Taxidermy is a skill that is utilized for a variety of reasons. It can be an invaluable resource for educational purposes, such as the exhibits you’d see in the Kenneth E. Behring Family Hall Of Mammals at the Smithsonian’s National Museum Of Natural History. It can provide bragging rights for your Uncle Horace, who miraculously reeled in that monster bass right after he knocked back that fifteenth Keystone Light, proving that the big one did not get away. Or, it can be used in pure kitsch fashion, as in the case of those mythical jackalopes that you see mounted in those gag-inducing, over-priced, hick-hop blaring meccas known as the “Something Roadhouse” or “Something Steakhouse”. Either way, there is a demand for the taxidermist, and one who chooses this as a career path, usually stays in it for the long haul. In other words, it’s generally not a gateway job that leads to something else, unless said taxidermist is saddled with typical self-employment woes like a recession, fierce competition, etc. However, in the case of cousins Ali and Billy Strange, their foray into stuffing pine martens (they’re a part of the otter and badger family) actually led them to playing music. And no, they weren’t beating femurs on xylophones made from rib cages like characters in a Hanna-Barbera cartoon (although that would be awesome). No, the truth is “Strange”, which in this case doesn’t really mean “strange”, but rather, “family”…
Ali and Billy (from the UK, in Glasgow’s East End) would spend their summers working for their uncle, Gabby, at his taxidermy shop in Oban. In between orders, he would teach the cousins how to play guitar, as well as a variety of other instruments. This multi-faceted mentorship became a crucial component for the Strange ones, contributing an eclectic influence and laying the groundwork for what was to come. Honing their skills, the two began writing songs and practicing fervently, having caught the bug of wanting to produce records instead of mounting wombats. Sadly, their uncle passed away in January 2015, and perhaps to honor his memory, Ali and Billy ventured back to his workshop to record some material they’d written. Armed with a Tascam 8-track, the pair knocked out their lo-fi debut EP “Night On the Tiles”, which they released on November 25, 2016. A single, “Sharp End” was also released (on Bandcamp) followed by the “Save Me” single a month later. The band’s first gig was supporting Ezra Furman at his sold out Glasgow show in Broadcast, followed by shows with Blank Realm, as well as performing at the Stag and Dagger Festivals.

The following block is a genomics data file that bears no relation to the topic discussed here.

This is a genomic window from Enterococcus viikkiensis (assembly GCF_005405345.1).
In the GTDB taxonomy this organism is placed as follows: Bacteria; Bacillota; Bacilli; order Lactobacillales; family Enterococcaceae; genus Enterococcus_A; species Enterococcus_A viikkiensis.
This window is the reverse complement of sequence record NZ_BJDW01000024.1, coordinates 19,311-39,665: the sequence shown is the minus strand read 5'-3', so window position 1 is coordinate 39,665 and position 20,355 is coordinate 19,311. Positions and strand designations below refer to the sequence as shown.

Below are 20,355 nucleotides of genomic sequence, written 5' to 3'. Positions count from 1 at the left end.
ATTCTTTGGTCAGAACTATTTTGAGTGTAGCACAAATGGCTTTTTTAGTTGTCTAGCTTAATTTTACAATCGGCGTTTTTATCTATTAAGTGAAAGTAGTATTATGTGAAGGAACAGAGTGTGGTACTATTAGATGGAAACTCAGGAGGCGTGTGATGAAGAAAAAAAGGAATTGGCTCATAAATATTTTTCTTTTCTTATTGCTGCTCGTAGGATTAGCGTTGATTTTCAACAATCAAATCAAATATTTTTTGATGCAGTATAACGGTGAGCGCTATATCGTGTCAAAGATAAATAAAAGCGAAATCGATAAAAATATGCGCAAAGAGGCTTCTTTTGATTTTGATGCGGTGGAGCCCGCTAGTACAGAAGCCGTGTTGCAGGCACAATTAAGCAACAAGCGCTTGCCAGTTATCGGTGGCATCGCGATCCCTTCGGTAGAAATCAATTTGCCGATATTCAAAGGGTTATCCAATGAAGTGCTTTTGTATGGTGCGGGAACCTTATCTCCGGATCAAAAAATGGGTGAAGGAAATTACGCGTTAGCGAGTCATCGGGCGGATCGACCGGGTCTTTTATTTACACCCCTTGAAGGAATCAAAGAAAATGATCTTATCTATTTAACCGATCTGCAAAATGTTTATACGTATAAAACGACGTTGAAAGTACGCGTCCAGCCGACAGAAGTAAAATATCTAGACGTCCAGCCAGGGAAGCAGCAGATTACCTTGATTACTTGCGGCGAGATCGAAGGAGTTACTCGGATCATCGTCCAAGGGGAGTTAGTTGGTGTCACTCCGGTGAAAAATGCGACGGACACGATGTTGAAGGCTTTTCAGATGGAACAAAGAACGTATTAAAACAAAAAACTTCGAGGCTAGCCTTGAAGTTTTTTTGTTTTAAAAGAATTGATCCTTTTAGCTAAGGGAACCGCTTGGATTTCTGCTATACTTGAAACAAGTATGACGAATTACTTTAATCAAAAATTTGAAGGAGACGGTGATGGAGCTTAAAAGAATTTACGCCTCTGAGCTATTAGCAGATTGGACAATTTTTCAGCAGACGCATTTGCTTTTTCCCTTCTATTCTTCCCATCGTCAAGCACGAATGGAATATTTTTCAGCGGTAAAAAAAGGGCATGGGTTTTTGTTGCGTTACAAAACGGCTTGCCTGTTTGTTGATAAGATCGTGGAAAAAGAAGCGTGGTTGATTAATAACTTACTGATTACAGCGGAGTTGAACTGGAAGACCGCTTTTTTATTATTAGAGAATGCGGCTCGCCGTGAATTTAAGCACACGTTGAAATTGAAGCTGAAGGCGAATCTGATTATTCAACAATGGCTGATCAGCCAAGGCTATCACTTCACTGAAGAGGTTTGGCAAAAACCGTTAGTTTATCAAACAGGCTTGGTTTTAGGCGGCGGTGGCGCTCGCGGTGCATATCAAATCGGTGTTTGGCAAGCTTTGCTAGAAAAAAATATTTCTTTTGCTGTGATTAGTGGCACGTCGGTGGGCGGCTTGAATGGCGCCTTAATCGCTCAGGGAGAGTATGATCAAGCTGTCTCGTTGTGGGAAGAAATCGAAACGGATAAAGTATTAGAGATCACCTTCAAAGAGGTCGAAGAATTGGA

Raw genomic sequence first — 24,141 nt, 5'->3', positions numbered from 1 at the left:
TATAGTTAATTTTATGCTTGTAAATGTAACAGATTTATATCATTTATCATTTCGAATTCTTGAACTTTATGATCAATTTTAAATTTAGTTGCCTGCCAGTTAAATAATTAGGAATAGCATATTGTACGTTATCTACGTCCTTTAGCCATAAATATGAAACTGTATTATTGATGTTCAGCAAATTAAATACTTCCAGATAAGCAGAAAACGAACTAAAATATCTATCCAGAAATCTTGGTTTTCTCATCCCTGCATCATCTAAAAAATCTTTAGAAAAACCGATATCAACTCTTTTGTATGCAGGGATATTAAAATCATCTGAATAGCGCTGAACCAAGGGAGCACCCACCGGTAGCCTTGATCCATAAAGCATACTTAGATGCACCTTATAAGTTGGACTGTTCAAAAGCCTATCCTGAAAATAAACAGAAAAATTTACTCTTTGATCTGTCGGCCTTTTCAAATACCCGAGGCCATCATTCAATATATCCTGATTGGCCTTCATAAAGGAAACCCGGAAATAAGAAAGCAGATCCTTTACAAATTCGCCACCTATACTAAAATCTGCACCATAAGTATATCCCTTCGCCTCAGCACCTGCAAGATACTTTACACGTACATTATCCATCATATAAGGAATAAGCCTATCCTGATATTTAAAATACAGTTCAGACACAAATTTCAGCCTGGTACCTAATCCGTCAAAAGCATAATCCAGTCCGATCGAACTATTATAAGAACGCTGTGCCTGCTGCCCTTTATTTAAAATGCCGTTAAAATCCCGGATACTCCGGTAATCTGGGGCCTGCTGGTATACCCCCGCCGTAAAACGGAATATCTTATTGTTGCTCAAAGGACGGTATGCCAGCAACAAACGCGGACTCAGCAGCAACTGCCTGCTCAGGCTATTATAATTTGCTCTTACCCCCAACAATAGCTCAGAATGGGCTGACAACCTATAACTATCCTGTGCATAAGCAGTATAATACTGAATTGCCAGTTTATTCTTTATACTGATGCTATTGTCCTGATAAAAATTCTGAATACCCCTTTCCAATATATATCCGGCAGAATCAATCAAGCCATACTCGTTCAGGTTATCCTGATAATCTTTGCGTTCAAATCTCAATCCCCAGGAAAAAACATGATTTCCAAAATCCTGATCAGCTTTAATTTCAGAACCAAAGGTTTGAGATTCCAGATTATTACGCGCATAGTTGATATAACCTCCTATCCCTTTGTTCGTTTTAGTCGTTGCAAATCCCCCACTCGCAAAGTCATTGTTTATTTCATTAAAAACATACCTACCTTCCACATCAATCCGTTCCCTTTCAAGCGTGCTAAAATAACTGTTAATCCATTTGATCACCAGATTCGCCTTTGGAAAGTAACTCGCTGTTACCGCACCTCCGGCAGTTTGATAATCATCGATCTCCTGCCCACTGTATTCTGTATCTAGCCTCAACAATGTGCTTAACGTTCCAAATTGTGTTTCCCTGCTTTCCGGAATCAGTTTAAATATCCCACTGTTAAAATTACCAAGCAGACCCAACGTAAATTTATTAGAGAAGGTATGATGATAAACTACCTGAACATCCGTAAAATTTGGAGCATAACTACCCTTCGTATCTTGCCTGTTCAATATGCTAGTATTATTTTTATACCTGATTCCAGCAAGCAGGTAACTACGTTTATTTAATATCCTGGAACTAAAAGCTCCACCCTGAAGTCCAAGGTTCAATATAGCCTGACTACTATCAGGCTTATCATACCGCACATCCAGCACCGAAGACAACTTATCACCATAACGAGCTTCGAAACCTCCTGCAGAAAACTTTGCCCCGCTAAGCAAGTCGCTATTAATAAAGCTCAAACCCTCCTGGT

By now, Acting Strange was gaining support in the music press from the likes of This Is the Latest, ALT-MU Magazine, GIGsoup, and Tenement TV. They were primed and ready to record an album that would be a tribute to the past, but keeping a creative eye towards the future.
Wanting to craft an album that would age well and harken back to the classic albums that they liked to drink to, Ali and Billy opted again to use their trusty Tascam 8-track for the recording process. To complete their sound, they added a new member, Jack Rabbit (Strange) on drums, giving the band a natural step forward. Working in a converted shed in East Kilbride, Acting Strange completed their debut full-length “TALK TALK TALK” in just two weeks. Released May 5 via Glaswegian DIY label In Black Records, the trio has already enjoyed favorable exposure from Brooklyn Vegan, Impose Magazine, and Tenement TV, as well as airplay on BBC Radio Scotland. It’s with good reason why: 12 tracks of perfectly placed mood music that was influenced by the records in the band members’ collections. The opener, “Sharp End”, is a flavorful slice of catchy glam (complete with handclaps) that brings to mind what the Strokes would sound like if they existed in the ’70s. “Save Me” is a sublime fister that should satisfy the powerpop and garage rock fans here in the States, and reason alone to find favor with us fickle Americans. “Start It Over” also has its ’70s flourishes, a lilting tune that would’ve been the result if bands like Shoes, Flamin’ Groovies, or even Big Star gave the whole glam thing a shot. Proving that they’re able to provide the listener with a bit of the mellow, the wistful “Wrong Desires” delivers the goods with its alt-folk stylings. “Acting Strange” is an excellent, hook-driven anthem that would sound natural in the songbooks of Robyn Hitchcock or Julian Casablancas. Other highlights include: “RUMBLE”, an acoustic-driven garage punk thumper; “Questions”, a retro rocker that refuses to let you pinpoint the familiarity of the sound; and “Universe Blues”, an alt-country/folk/bluesy/psych mash-up that’s pulled off seamlessly. This album should absolutely be lifted from the basement of the underground, and be propelled upwards (who cares if it goes mainstream?) and landing on numerous critics’ 2017 “Best Of” lists. With “TALK TALK TALK”, Acting Strange has proven that they can walk the walk of rock ‘n’ roll.
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